10. Summary of global premature mortality per capita due to transported PM2.5 pollution and traded products.
    Extended Data Fig. 6: Summary of global premature mortality per capita due to transported PM2.5 pollution and traded products.

    a, e, Worldwide mortality due to pollution produced (that is, emitted) in each region (a) or related to products consumed in each region (e). b, f, Mortality in each region due to pollution produced in that region (b) or related to products consumed in that region (f). c, g, Mortality in all other regions due to pollution produced in each region (c) or related to products consumed in each region (g). d, h, Mortality in each region due to pollution produced elsewhere (d) or related to products consumed elsewhere (h). All data are normalized according to regional populations (reported as deaths per one million people). Error bars denote 95% CIs, determined by uncertainties in the GEOS-Chem-simulated fractional contribution of PM2.5 exposure and in the total PM2.5-related mortality.

  11. Methodology framework to access PM2.5 mortality from production and consumption for each region.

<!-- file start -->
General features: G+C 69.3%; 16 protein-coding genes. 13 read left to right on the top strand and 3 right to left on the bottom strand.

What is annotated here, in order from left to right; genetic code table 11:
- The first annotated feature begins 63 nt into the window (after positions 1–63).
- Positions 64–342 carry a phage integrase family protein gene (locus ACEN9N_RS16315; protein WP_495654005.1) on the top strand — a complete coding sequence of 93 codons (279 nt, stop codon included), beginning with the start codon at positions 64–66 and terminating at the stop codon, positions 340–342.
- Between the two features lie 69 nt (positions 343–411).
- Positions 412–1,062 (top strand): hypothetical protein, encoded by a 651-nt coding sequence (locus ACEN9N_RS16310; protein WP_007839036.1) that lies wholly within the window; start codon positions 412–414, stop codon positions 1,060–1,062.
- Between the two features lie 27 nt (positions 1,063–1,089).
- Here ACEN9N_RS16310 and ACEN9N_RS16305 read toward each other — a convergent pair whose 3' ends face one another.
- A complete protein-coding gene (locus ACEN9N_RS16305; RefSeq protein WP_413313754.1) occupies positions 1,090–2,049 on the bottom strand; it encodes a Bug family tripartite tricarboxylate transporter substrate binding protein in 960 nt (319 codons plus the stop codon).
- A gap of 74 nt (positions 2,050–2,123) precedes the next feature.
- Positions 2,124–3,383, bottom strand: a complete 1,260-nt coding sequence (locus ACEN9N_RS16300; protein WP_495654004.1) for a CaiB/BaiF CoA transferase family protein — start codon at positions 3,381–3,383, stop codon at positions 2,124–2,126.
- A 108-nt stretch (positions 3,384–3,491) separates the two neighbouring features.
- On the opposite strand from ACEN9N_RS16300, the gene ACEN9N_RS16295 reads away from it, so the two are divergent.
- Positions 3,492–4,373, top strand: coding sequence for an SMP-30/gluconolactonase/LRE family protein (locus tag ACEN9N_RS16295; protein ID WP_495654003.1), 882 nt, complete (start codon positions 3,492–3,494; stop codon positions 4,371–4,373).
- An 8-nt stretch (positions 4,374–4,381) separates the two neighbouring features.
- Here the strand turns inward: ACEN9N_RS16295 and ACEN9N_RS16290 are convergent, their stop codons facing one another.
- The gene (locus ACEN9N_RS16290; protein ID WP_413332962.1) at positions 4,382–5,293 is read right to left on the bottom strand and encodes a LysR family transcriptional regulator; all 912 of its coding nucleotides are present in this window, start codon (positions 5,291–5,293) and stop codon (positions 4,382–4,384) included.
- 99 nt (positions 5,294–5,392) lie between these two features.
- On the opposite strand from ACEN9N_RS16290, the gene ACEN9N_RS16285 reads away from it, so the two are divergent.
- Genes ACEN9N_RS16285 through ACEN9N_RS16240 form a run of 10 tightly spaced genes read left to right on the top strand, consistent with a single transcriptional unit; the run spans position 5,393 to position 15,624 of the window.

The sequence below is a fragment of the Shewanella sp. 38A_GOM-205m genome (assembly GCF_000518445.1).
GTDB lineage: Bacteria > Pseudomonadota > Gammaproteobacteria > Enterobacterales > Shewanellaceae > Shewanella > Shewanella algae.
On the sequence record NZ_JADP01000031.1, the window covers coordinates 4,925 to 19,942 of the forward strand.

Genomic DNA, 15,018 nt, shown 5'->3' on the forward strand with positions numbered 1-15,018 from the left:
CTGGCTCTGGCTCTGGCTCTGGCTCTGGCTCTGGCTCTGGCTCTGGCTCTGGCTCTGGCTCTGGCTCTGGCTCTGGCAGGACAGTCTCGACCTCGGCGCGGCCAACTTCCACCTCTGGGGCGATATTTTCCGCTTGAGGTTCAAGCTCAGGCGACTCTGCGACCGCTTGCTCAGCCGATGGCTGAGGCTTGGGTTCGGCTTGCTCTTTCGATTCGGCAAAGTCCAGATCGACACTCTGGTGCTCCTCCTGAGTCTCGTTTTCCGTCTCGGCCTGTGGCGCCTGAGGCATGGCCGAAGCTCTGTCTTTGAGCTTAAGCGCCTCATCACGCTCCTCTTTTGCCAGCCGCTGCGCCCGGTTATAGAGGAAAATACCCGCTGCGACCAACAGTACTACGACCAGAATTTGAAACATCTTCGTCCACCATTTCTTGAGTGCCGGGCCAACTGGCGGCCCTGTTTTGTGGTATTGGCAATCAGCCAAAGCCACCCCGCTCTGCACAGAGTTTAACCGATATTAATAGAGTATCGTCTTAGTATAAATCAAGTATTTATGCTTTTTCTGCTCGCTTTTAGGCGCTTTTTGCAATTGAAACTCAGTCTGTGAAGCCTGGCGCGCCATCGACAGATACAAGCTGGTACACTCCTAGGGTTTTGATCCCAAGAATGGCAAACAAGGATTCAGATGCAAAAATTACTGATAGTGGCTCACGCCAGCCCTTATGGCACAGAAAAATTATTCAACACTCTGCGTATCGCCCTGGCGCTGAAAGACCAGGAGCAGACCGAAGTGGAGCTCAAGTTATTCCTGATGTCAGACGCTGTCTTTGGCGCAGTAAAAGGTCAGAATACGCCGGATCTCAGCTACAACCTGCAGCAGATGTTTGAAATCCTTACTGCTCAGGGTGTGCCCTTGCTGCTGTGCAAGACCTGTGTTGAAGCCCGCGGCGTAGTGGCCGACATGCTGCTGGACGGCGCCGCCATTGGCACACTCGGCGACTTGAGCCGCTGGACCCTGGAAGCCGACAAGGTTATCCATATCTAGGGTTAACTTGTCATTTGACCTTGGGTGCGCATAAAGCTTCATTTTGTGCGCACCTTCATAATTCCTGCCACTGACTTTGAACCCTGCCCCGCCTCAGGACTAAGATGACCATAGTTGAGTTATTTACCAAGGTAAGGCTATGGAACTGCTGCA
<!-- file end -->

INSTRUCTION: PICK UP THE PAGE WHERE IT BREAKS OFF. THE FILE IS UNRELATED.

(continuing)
Extended Data Fig. 7: Methodology framework to access PM2.5 mortality from production and consumption for each region.

Tables

  1. Premature mortality related to PM2.5 air pollution in 2007
    Extended Data Table 1: Premature mortality related to PM2.5 air pollution in 2007

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Author information

  1. These authors contributed equally to this work.

    • Qiang Zhang,
    • Xujia Jiang &
    • Dan Tong

Affiliations

  1. Ministry of Education Key Laboratory for Earth System Modeling, Department of Earth System Science, Tsinghua University, Beijing 100084, China

    • Qiang Zhang,
    • Xujia Jiang,
    • Dan Tong,
    • Steven J. Davis,
    • Hongyan Zhao,
    • Guannan Geng,
    • Tong Feng,
    • Kebin He &
    • Dabo Guan
  2. State Key Joint Laboratory of Environment Simulation and Pollution Control, School of Environment, Tsinghua University, Beijing 100084, China

    • Xujia Jiang,
    • Bo Zheng &
    • Kebin He
  3. Department of Earth System Science, University of California, Irvine, California 92697, USA

    • Steven J. Davis
  4. Energy Systems Division, Argonne National Laboratory, Argonne, Illinois 60439, USA

    • Zifeng Lu &
    • David G. Streets
  5. Laboratory for Climate and Ocean-Atmosphere Studies, Department of Atmospheric and Oceanic Sciences, School of Physics, Peking University, Beijing 100871, China

    • Ruijing Ni,
    • Yingying Yan &
    • Jintai Lin
  6. School of Population and Public Health, University of British Columbia, Vancouver, British Columbia V6T 1Z3, Canada

    • Michael Brauer
  7. Department of Physics and Atmospheric Science, Dalhousie University, Halifax, Nova Scotia B3H 4R2, Canada

    • Aaron van Donkelaar &
    • Randall V. Martin
  8. Smithsonian Astrophysical Observatory, Harvard-Smithsonian Center for Astrophysics, Cambridge, Massachusetts 02138, USA